Could You Benefit from Moxibustion?

Moxibustion: you may be thinking of combustion, carbon monoxide or poison. With a word like that, it’s easy to quickly associate harmful substances, but moxibustion is far from harmful. It has been used for thousands of years in Chinese medicine to prevent and cure disease.

What is Moxibustion?

You’re most likely to find the practice of moxibustion at your local acupuncturist’s office. Moxibustion is often performed at the same time as or right after an acupuncture procedure. It consists of burning a cigar-like wand of dried herbs—called a moxa stick—over acupuncture points.

Types of Moxibustion

There’s direct moxibustion, which means the burning wand is applied directly to the skin. It can cause pain and scarring, so this method has lost favor over the years.

Luckily, there’s a second technique: indirect moxibustion. The acupuncturist applies the burning wand over the needle or the acupuncture point. Sometimes, they’ll use insulating materials, such as garlic, ginger or salt.

How Moxibustion Therapy Works

Moxibustion is said to work by warming and nourishing of the qi (chi). It releases and moves stagnant energy along certain meridians. In doing so, it nourishes and activates the blood, reduces phlegm and draws out poisons.

The herbs used are usually mugwort or wormwood, which have the tendency to smell like marijuana when burned. Offices that provide this service will have signs informing visitors of this distinct smell.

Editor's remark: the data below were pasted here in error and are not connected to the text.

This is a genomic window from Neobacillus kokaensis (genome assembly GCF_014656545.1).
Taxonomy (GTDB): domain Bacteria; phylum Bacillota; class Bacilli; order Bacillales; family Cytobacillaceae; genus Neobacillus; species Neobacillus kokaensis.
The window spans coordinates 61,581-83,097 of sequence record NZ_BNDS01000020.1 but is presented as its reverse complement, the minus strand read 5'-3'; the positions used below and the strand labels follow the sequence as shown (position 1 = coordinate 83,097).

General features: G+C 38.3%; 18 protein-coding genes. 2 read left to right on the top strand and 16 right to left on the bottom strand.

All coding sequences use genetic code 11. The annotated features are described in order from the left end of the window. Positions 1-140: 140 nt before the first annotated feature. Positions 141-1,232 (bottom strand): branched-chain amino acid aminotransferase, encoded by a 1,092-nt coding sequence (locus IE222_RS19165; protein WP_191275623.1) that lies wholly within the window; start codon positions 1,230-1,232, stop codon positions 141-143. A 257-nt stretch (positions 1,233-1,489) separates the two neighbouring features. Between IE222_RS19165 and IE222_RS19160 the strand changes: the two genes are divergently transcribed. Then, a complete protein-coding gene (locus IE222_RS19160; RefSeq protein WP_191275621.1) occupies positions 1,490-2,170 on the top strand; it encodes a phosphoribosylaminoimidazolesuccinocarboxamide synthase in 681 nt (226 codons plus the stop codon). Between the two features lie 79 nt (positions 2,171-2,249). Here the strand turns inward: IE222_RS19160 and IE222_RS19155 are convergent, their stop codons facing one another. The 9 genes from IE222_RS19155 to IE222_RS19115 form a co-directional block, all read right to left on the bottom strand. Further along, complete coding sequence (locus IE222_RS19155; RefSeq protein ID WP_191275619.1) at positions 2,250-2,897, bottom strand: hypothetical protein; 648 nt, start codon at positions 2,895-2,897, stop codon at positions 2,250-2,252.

The Benefits of Moxibustion

There are several benefits of moxibustion, although the science to back these claims is limited. Research has been conducted with good results, but reviews of the research report that the studies are of low or poor quality. In other words, more research is needed to fully confirm these benefits.

Here are the most common benefits of moxibustion:

  1. boost immunity to cold and flu
  2. reduce pain such as arthritis or other injuries
  3. improve digestion and elimination
  4. prevent breech births

These are the most common benefits, but moxibustion has been indicated in Chinese medicine for all kinds of problems like TMJ, urinary retention, herpes zoster, dysmenorrhea, weakness, fatigue and even age-related problems.

Could Moxibustion Benefit You?

If you see an acupuncturist regularly, then it wouldn’t hurt to have a conversation with him or her about the practice of moxibustion. Knowing that the science is limited, it’s ultimately between you, your doctor and your acupuncturist to decide whether or not moxibustion therapy would be of benefit for you or, at least, worth trying.

Related at Care2

Image via Thinkstock


CJ D1 months ago

is there any scientific basis for the benefits of the indirect method?

Chrissie R
Chrissie R1 months ago

No thanks, but thanks for posting.

Marija M
Marija Mohoric1 months ago


Danuta W
Danuta Watola1 months ago

thank you for posting

Janet B
Janet B1 months ago


HEIKKI R1 months ago

thank you

Lesa D
Lesa D1 months ago

thank you Paula...

Frances G
Frances G1 months ago

thanks for sharing

Christine D
Christine D1 months ago

I'm a huge fan of Chinese medicine but a little leery about this one. I prefer to nourish my qi with exercises like qigong or tai chi, tapping and acupressure. I have had acupuncture alone before with great success.

Wesley Struebing
Wesley Struebing1 months ago